By Shana Aborn
Doubleday,192 pp.Anyone who has surfed through late-night infomercials, perused bookshelves reserved for sensational titles, or read the covers of magazines stocked by supermarket checkout counters knows one thing: A lot can happen in 30 days. Previously generous thighs shrink to supermodel-size stilts. Ab muscles appear where none dared pulse before. Marriages marred by decades of strife are resurrected. Bald heads sprout whole forests of hair.Now, thanks to Shana Aborn's "30 Days to a More Spiritual Life," TV junkies and mall rats, harried mothers and overworked execs, can shed their jaded outer shells and lead a more spiritual life. All in 30 days. The whole concept should have cynics crawling out of the woodwork, but once they do they might be surprised at what they find.
As 30-day evangelists go, Aborn is likeable. She seems to bumble through life the way we all do. The slightly self-deprecating humor that weaves through the book makes her a spiritual guide apart from the norm. And she advocates flexibility in faith and practice--something she attributes to her own upbringing. Aborn's parents raised their family in the Jewish faith, but always strayed from convention. One example: her brother's bar mitzvah ceremony was held in a Catholic school. Her own path to a spiritual life was marked by long periods of indifference, alternating with nostalgic dips back to the Jewish faith of her youth. When a desire to be part of something religious began to gnaw at her, she committed to that faith. Then this spiritual everywoman--with a husband, a job, kids, and pets--jotted down a detailed roadmap for anyone else who might be interested in cranking into spiritual overdrive.
The elements of this roadmap first appeared in an article Aborn wrote for the Ladies Home Journal, where she is an editor. Her vantage point at a magazine that promises surefire crowd-pleasing recipes shaped her quest: to write a book that would allow anyone, in almost any circumstance, to craft a more spiritual life of his or her own design. Though her instructions borrow from traditional and New Age approaches, her regimen is neither denominational nor trendy.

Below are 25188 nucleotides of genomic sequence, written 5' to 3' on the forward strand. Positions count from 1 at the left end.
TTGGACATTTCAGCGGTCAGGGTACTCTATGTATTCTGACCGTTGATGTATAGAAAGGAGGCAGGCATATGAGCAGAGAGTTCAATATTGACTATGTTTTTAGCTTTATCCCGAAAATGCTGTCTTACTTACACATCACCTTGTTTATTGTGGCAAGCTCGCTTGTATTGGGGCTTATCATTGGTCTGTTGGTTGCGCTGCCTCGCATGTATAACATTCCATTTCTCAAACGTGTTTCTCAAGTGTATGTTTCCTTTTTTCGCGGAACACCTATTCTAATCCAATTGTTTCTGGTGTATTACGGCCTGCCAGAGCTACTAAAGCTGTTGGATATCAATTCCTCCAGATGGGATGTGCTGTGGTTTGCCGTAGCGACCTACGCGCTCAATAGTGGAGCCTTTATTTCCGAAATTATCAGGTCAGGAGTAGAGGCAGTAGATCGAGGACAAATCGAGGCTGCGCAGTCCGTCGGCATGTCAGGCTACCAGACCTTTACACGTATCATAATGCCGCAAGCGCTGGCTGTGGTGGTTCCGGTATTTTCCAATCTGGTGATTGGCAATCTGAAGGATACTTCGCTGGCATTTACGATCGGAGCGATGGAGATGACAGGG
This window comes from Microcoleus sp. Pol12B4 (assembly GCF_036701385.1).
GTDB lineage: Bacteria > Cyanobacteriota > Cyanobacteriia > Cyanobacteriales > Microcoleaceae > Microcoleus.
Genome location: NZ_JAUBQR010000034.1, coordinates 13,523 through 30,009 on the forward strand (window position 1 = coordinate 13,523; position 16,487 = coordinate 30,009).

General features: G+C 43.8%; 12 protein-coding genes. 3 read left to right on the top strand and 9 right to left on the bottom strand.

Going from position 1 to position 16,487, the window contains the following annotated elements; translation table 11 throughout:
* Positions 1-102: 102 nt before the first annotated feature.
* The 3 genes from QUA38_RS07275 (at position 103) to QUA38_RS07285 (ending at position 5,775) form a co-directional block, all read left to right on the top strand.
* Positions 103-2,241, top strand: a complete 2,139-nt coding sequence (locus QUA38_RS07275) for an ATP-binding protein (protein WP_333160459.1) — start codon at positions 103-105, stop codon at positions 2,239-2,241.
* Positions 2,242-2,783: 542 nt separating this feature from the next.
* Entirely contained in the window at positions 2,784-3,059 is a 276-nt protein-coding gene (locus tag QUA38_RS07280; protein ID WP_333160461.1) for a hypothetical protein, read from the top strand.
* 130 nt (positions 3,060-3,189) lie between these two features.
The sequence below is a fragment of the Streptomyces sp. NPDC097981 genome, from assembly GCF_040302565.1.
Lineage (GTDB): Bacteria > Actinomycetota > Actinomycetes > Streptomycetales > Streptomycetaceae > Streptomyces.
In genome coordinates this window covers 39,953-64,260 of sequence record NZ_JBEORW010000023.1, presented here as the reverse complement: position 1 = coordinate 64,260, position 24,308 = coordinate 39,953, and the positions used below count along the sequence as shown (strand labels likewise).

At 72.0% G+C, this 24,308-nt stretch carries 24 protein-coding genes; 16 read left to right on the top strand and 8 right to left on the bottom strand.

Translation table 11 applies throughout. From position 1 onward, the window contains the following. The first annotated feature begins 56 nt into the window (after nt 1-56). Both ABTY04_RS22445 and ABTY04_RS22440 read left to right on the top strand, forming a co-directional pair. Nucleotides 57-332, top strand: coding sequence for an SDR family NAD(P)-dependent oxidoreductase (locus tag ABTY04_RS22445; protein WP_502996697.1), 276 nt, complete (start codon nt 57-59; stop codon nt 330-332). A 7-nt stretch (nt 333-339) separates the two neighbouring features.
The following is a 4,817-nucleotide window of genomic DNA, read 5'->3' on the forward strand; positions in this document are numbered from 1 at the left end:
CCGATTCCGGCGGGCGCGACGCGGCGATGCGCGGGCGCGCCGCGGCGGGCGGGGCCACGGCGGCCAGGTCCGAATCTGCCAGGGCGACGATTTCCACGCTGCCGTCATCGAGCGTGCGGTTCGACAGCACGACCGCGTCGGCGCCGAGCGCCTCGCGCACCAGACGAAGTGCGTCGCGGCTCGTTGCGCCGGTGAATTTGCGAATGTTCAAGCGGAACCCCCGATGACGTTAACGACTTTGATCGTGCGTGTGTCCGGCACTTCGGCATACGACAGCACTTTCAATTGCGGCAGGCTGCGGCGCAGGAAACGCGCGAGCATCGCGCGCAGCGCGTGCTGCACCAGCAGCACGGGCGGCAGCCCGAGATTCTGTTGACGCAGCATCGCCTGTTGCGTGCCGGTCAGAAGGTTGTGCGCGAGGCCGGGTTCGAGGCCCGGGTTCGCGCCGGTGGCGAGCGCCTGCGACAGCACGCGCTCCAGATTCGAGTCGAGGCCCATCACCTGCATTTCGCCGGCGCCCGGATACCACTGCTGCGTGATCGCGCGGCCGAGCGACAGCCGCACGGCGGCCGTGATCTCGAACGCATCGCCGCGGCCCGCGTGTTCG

Writes Aborn, "Most of us have never been touched by an angel and probably wouldn't realize it if one were poking us with a nail-studded two-by-four. Wearing crystals and totems may be spiritually fulfilling for some people, but for others, these types of rituals may seem too unfamiliar to bring us closer to our concept of a Higher Power. It's hard enough finding the energy to clean the house on a semi-regular basis, much less clean our chakras. And though we may put in an appearance at church or temple every so often, are we coming away feeling refreshed down to the soul, or just satisfied that we've done our duty for the week to rack up some heavenly brownie points in an unseen ledger?"
To get you refreshed down to your soul in 30 days, Aborn divides her instructions into four one-week sections, each emphasizing a different theme, and she gives you specific exercises to do during the week. Week One, for instance, is aimed at making you seeyourself more clearly. During that week, Aborn asks that you sit down and write a credo stating just what you believe in. She asks you to do everything mindfully, from cutting grapefruits to brushing your teeth, to pray any way you want to, to meditate, to visit a church, to start a spiritual journal, and to listen to that small voice that nags at you from time to time--something she calls listening to your soul. Then, if the Archie Bunker in you hasn't made you abandon the book on a subway bench, you're ready for Week Two.
Over the course of the book, Aborn guides you through the expected (like reading religious texts) to the less expected (like having sex). By Week Four, it appears, anyone following all the steps on the 30-day path will manage their workday like a budding Zen artist, spend a lot of time singing, listening to music, bonding with their pets, communing with nature, and doing good deeds, like building houses for families in need, delivering meals, volunteering in animal shelters, or giving blood. It all sounds great, but there's a kicker: After just four weeks, you will, says Aborn, not only be ready to expose your newfound faith to family and friends, but you'll also be ready to guide others. She suggests you begin this process by inviting a few friends over on a regular basis for "discussions" and in the process jump-start them on their own quest to religious enlightenment. Even for our spiritual everywoman, it seems, the path from seeker to missionary is a short one.
Ah, the miracle of a month!